Polyurethane foam also fills the crack or joint with a resin that expands in the presence of moisture. Unlike epoxy, polyurethane foam is flexible enough to accommodate movement in the crack or joint due to changing soil pressures or minor settlement.
Since polyurethane resin systems expand during the injection, less resin is required to accomplish the repair and can be much more economical to install—especially in wide cracks and loose soil conditions.
Wet or actively leaking cracks and joints often will have better results being injected with polyurethane foam. In fact, because polyurethane resin systems are moisture reactive, they may actually require the crack to be pre-wet with a small amount of water in order to activate the full expansion of the resin.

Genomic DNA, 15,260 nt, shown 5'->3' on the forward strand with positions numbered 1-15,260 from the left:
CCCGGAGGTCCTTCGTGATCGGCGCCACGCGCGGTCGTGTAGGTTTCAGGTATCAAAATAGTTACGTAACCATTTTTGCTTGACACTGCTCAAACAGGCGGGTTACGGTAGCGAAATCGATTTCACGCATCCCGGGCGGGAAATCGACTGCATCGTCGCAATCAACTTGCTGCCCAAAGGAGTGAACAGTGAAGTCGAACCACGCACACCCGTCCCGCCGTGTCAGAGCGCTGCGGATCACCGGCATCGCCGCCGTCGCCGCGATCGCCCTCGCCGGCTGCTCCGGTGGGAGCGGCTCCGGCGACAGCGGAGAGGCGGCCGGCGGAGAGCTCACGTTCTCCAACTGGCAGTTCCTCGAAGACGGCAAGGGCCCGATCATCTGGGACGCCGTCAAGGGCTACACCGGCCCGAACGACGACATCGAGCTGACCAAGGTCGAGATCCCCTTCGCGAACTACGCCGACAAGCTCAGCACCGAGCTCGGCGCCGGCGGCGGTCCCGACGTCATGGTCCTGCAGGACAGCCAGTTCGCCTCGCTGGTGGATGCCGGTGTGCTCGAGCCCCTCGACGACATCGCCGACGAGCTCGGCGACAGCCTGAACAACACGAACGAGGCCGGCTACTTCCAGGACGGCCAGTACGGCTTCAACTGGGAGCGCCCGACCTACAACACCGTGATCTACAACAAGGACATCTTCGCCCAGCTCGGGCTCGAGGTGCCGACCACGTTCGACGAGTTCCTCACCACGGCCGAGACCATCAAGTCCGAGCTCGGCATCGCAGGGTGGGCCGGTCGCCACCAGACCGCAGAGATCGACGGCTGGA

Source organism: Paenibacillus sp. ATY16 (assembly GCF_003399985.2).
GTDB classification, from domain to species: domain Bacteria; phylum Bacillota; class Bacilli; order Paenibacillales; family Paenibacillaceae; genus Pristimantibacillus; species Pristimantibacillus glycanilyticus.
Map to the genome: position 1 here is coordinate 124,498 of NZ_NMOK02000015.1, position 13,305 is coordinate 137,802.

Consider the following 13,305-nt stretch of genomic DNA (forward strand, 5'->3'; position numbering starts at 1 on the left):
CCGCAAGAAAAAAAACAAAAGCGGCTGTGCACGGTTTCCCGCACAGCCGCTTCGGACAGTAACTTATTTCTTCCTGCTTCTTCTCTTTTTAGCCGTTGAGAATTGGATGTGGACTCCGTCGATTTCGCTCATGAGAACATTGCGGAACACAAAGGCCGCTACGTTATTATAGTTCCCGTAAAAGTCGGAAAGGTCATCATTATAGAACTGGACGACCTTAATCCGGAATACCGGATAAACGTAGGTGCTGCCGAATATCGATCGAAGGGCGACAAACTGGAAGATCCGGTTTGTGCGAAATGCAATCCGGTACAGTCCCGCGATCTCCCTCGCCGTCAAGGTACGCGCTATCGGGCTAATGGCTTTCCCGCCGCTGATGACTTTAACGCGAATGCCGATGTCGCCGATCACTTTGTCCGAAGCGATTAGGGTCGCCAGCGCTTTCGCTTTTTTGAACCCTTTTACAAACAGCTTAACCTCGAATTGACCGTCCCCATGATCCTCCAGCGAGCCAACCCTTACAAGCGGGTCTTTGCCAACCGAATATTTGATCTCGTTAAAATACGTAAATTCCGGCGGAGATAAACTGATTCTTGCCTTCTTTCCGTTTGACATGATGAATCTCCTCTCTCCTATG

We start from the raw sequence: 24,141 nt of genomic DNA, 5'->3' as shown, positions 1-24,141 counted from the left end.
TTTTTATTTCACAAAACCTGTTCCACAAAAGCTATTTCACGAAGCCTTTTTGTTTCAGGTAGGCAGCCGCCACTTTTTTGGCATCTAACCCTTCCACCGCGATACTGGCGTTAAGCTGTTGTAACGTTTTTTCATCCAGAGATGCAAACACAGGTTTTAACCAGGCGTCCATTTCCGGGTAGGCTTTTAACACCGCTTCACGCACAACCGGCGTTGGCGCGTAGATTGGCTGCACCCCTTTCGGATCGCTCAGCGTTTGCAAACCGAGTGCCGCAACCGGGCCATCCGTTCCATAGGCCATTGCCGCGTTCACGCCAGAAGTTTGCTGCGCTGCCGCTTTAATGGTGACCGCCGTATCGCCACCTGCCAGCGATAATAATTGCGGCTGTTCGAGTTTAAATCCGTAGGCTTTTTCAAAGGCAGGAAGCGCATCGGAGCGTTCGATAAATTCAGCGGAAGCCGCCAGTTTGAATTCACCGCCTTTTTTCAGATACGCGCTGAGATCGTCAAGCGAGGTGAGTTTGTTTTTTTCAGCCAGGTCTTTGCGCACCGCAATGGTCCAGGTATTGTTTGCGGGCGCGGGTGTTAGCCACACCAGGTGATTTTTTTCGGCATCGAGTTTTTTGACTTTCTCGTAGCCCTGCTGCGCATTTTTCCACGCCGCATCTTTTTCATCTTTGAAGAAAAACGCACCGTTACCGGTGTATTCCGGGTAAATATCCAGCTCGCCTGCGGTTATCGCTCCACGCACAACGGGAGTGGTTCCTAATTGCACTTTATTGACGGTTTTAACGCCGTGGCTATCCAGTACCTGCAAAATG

There are epoxies that will work well in wet conditions as the epoxy will displace the water during the injection process, but extra care needs to be taken to “flush out” any resin that combines with the water. (More on how this is accomplished later.)